Art & Action

Art and Action: Intersections of Literary Celebrity and Politics (2018-2021)
Project T 922-G30: Supported by the FWF Austrian Science Fund as part of its Hertha Firnberg programme.

Celebrity advocacy has become a familiar phenomenon in today’s media-saturated world, which has seen well-known actors, comedians, musicians, and entrepreneurs making their forays into political activism. While the media spotlight is often cast on the political interventions of twenty-first-century entertainment celebrities, the long tradition of eminent writers crossing the divide between art and action has received less attention. Their multiple roles as elected politicians, activists, and public intellectuals appear almost like a default position – a response to a cultural expectation that is closely tied to the idea of the artist as propagandist and moral authority who appeals to the political, moral, and social conscience of their readership. Conducted in collaboration with the Oxford Centre for Life-Writing, this project looks at the ways in which authors in the British context, from the nineteenth century to the present, have taken advantage of their celebrity status in order to draw attention to specific socio-political concerns in and through autobiographical narrative.

Events organised

“Art & Action: Literary Authorship, Politics, and Celebrity Culture”

“Art & Action: Literary Authorship, Politics, and Celebrity Culture”
Originally conceived as a two-day conference at The Oxford Research Centre in the Humanities (TORCH), 20-21 March 2020, but cancelled due to Covid-19, this Zoom webinar series is convened by me and Dr Ruth Scobie (Mansfield College, Oxford). It is supported by the FWF Austrian Science Fund and TORCH in collaboration with The Oxford Centre for Life-Writing (OCLW), Postcolonial Writers Make Worlds, and The Stephen Spender Trust. For more details and recordings of previous events, please visit our webinar website.

“Writing Activism”

“Writing Activism”
A workshop featuring contributions by Refugee Tales, Karin Amatmoekrim, and Eve Wedderburn; organised with Katherine Collins in collaboration with The Oxford Research Centre in the Humanities (TORCH) and The Oxford Centre for Life-Writing (OCLW), 26 February 2019. 

“Literary Celebrity and Political Persona”

“Literary Celebrity and Political Persona”
Discussion panel featuring contributions by Kirsty Gunn, P David Marshall, and Rachel Potter; organised and chaired by Sandra Mayer in collaboration with The Oxford Centre for Life-Writing, Wolfson College, 14 May 2018. Podcast available here.

“Art and Action: The Intersections of Literary Celebrity and Politics”

“Art and Action: The Intersections of Literary Celebrity and Politics”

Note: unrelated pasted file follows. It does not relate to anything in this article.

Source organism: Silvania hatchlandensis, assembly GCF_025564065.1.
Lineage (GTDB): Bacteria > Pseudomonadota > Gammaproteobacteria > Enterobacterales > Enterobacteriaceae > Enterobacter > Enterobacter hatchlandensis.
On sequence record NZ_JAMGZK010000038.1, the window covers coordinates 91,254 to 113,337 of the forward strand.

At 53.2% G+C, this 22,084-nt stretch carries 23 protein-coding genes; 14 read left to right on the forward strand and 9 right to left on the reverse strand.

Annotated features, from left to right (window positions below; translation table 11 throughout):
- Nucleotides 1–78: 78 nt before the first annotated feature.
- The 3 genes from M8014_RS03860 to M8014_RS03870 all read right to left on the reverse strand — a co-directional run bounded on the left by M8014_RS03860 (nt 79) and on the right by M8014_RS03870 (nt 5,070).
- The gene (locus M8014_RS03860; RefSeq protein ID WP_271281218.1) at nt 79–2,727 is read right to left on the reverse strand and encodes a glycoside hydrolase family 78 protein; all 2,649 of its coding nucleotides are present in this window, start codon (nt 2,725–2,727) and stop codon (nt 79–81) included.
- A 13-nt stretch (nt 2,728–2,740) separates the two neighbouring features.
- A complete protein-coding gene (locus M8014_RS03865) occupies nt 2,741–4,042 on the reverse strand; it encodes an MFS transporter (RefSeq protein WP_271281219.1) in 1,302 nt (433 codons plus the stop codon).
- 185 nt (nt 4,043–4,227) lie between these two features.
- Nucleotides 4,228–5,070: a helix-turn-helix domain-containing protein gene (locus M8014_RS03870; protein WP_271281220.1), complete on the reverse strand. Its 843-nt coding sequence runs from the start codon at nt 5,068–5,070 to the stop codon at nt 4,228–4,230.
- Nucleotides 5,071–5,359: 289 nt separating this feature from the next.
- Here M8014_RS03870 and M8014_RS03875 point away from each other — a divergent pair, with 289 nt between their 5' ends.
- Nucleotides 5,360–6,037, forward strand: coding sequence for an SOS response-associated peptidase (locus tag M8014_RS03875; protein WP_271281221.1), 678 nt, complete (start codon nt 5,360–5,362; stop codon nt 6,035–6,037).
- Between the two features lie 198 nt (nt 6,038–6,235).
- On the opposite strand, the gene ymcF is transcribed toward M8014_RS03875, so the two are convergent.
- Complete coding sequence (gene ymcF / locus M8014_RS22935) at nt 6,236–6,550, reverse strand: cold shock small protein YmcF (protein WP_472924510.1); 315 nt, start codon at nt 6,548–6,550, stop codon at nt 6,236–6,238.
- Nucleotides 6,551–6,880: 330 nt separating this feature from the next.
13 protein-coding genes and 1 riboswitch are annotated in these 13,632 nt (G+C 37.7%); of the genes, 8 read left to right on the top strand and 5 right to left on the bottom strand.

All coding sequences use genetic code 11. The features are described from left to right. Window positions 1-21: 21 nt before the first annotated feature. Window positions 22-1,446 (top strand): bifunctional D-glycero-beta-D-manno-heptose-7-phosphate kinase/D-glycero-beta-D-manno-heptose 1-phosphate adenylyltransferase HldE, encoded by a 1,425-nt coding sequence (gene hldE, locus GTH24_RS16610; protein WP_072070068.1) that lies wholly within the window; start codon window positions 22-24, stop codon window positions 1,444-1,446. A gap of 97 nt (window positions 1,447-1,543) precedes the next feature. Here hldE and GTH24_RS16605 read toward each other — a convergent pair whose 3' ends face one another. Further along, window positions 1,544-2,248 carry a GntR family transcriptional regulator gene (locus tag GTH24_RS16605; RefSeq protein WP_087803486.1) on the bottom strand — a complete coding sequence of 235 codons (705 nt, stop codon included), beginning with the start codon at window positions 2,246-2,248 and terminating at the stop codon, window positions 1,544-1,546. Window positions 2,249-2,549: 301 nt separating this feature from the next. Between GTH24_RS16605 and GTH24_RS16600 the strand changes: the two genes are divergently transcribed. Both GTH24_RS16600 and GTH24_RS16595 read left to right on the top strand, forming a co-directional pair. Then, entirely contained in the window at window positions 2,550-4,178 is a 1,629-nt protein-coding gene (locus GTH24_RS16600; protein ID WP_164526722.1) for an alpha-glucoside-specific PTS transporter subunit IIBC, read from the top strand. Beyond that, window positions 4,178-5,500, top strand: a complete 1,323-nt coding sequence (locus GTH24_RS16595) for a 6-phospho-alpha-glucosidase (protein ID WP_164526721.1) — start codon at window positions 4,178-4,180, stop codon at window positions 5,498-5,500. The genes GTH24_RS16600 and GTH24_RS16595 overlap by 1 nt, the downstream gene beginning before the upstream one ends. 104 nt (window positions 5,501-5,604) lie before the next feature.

A one-day symposium, 5 March 2016, at The Oxford Research Centre in the Humanities. Listen to the series of podcasts available on the University of Oxford podcast channel and read the conference report here!

Journal Special Issue

“Forum: Art and Action: Authorship, Politics and Celebrity.”

“Forum: Art and Action: Authorship, Politics and Celebrity.” Ed. Sandra Mayer. Celebrity Studies 8.1 (2017).

Life-Writing & Celebrity 

Both life-writing and celebrity – as practices, phenomena and fields of research – are concerned with the notions of authenticity and intimacy, public and private, accessibility and aloofness, myth-making and revelation. Both explore the tension between individual agency and the shaping and appropriation of public images by cultural and socio-political frameworks, media industries, ideologies, and a whole network of agents. In spite of their many shared concerns, the close interconnections of life-writing and celebrity have only recently begun to be specifically addressed. The research strand on celebrity and life-writing I am co-ordinating at The Oxford Centre for Life-Writing aims to contribute towards a more sustained dialogue between these two closely interwoven fields and to trigger a conversation about what we as scholars and ‘practitioners’ may gain from combining their theories and methodologies. How can we benefit from integrating a life-writing perspective into our work on celebrity, and how does thinking about the nature of celebrity, the conditions of producing and consuming celebrity, change the way in which we write, read and study life narratives?

Events organised

"Celebrity & Memory: Victorian & Neo-Victorian Perspectives"

“Celebrity & Memory: Victorian & Neo-Victorian Perspectives“,
Lecture series organised with Sylvia Mieszkowski and Monika Pietrzak-Franger, English Department, University of Vienna, winter term 2020/21.